In the last few months mobile operators have begun offering the next version of the hugely popular simple messaging system (SMS), introducing a raft of phones supporting multimedia messaging (MMS). Used in conjunction with a digital camera, this technology allows people to send and receive picture messages. So is there any business case for sending and receiving pictures on a mobile phone?
In fact, most mobile users in businesses today require two main functions from their handheld devices - access to corporate e-mail, and Web access, enabling mobile workers to log into corporate intranets, download files, and gain access to Web sites that are useful for their job.
The latest crop of smartphones offers a rich set of features, such as Bluetooth connectivity, high-speed data services, FM radios, digital cameras, even built-in MP3 players. But the manufacturers and operators appear to have missed the opportunity to provide business users and consumers with an effective way to use the Internet.
E-mail connectivity from a mobile phone is possible, but users need to invest heavily both in their network infrastructure and in software integration to provide mobile access to their e-mail servers. Web connectivity is not so easy: the ability to surf proper HTML Web pages is extremely limited.
All smartphones available today include a WAP browser to enable you to view colour WAP pages, but I know of only one that comes with an HTML browser, and that's the Orange SPV (sound, pictures, video), which is equipped with a cut-down version of Microsoft's Internet Explorer.
Users of the Orange SPV have experienced problems accessing certain Web sites - including Microsoft's own Hotmail site - and the service itself is often slow, even though the device is equipped with GPRS, just like the HP Jornada 928. It seems that size still matters in the mobile world, but maybe bigger is better in this case, for now anyway.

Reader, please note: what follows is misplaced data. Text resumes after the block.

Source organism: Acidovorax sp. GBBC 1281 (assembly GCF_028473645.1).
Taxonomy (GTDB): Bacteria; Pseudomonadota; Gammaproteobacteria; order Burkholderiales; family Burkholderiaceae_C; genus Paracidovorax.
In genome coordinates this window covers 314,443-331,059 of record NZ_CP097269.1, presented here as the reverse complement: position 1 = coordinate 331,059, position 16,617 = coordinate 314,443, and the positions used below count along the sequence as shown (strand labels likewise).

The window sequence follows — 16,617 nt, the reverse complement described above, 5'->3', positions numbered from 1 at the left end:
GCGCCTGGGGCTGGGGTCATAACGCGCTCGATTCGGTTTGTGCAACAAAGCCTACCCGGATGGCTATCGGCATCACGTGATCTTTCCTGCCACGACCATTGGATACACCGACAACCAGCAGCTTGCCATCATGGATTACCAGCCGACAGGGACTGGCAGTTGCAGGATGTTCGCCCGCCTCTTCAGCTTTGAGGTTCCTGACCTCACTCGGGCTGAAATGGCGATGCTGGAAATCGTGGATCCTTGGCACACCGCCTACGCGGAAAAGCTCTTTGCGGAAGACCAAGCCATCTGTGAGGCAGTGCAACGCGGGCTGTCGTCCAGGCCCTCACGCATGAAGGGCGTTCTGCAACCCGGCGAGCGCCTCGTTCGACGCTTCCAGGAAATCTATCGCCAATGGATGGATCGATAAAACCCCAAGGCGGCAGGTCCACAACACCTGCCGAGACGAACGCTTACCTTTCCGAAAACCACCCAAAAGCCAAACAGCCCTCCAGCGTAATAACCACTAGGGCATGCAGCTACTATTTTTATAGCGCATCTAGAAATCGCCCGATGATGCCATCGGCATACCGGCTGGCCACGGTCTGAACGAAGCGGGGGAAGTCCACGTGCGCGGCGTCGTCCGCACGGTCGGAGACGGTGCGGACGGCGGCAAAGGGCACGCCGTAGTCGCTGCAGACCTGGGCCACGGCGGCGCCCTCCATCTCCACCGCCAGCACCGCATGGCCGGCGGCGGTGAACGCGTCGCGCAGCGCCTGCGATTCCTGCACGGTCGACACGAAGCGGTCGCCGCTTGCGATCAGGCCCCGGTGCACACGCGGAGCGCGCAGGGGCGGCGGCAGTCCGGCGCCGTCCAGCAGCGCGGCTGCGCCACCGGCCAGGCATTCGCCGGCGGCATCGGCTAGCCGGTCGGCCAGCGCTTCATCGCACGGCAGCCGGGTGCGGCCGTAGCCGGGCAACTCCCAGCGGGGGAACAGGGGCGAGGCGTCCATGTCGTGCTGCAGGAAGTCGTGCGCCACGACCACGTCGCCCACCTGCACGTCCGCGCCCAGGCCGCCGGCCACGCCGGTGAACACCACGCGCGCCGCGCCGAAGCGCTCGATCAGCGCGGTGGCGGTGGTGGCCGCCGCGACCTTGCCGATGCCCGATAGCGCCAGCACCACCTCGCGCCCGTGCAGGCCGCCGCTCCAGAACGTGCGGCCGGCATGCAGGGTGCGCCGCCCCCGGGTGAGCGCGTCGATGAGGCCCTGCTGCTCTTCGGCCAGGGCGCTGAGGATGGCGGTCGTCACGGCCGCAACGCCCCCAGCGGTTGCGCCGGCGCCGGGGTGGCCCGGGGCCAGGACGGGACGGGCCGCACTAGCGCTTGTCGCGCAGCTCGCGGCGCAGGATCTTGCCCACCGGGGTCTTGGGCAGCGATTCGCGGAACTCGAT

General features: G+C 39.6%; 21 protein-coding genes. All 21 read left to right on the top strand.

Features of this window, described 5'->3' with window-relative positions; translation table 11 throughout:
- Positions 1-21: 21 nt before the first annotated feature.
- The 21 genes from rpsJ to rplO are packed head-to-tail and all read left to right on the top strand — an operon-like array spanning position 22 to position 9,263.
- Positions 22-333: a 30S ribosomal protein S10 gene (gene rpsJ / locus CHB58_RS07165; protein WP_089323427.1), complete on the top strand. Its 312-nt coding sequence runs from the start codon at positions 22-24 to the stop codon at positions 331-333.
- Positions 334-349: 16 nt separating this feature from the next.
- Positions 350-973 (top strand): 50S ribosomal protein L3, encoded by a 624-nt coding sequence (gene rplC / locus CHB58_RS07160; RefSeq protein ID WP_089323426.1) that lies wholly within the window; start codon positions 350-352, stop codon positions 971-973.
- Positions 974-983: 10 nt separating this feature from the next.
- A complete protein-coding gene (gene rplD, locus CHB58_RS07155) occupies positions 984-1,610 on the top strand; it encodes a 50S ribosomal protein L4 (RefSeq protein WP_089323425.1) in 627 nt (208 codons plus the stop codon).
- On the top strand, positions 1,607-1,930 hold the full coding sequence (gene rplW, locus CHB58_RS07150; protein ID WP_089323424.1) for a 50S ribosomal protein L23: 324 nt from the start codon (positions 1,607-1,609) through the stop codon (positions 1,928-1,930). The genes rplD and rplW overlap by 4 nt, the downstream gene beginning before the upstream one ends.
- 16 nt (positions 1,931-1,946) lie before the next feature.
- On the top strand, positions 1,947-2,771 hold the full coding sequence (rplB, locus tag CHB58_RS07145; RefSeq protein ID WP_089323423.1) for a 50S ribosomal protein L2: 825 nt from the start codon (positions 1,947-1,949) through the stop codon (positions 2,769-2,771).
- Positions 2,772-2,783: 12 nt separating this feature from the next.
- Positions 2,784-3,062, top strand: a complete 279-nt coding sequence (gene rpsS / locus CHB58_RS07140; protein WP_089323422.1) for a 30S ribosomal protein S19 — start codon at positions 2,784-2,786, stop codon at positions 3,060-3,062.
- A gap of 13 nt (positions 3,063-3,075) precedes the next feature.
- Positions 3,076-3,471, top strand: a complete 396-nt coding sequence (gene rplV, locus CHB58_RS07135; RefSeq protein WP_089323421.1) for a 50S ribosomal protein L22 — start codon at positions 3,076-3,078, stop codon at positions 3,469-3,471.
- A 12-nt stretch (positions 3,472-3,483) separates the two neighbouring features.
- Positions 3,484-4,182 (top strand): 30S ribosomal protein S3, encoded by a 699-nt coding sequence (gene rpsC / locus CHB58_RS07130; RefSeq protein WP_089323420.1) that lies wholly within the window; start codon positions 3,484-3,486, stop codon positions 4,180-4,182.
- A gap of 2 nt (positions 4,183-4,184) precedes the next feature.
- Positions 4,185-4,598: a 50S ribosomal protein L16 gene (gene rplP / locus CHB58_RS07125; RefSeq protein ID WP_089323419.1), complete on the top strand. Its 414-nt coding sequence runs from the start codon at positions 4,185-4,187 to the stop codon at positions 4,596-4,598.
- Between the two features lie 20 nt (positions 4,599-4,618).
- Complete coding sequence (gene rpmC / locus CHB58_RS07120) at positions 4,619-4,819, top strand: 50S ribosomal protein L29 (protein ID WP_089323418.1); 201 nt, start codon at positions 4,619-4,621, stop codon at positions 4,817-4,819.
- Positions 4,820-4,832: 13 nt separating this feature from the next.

The problem is that as desktop PC users we expect to browse sites that include all manner of plug-ins, such as Macromedia Flash, Java and Real Media.
On a desktop PC it's quite easy to download the plug-in if the page you are browsing doesn't function properly. The same is not true on a smartphone with a built-in browser as the browser appears to be hard-wired and does not support downloadable plug-ins.
Another dilemma for business is that while there are plenty of devices available, a company needs to standardise, otherwise support will be almost impossible. As most companies rely on Microsoft desktop software applications, most IT departments would like to support devices that connect easily into a Microsoft environment.
This means that devices running operating systems from Palm and Psion are being locked out of corporate networks.
Companies therefore have to decide whether they offer mobile e-mail to certain phones and go all out investing in new systems and management time as a result of day-to-day user hand holding.
The SPV is, no doubt, the first of many smartphones that can deliver corporate e-mail and Web access from a device much smaller than a PDA. Companies should, perhaps, wait until prices come down and technology refinements are achieved until they start buying any make of smartphone in bulk.
Antony Savvas is an independent observer and commentator on the telecoms and IT industries.
This was first published in January 2003